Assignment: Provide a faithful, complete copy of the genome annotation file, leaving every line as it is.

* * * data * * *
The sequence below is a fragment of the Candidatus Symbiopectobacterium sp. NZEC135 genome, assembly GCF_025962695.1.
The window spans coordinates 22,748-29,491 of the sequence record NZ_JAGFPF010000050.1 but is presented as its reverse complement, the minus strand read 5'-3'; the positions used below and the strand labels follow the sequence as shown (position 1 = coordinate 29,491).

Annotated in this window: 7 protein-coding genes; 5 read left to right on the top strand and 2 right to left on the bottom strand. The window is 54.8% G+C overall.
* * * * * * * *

The sequence below is a fragment of the Candidatus Symbiopectobacterium sp. NZEC135 genome, assembly GCF_025962695.1.
The window spans coordinates 22,748-29,491 of the sequence record NZ_JAGFPF010000050.1 but is presented as its reverse complement, the minus strand read 5'-3'; the positions used below and the strand labels follow the sequence as shown (position 1 = coordinate 29,491).

Annotated in this window: 7 protein-coding genes; 5 read left to right on the top strand and 2 right to left on the bottom strand. The window is 54.8% G+C overall.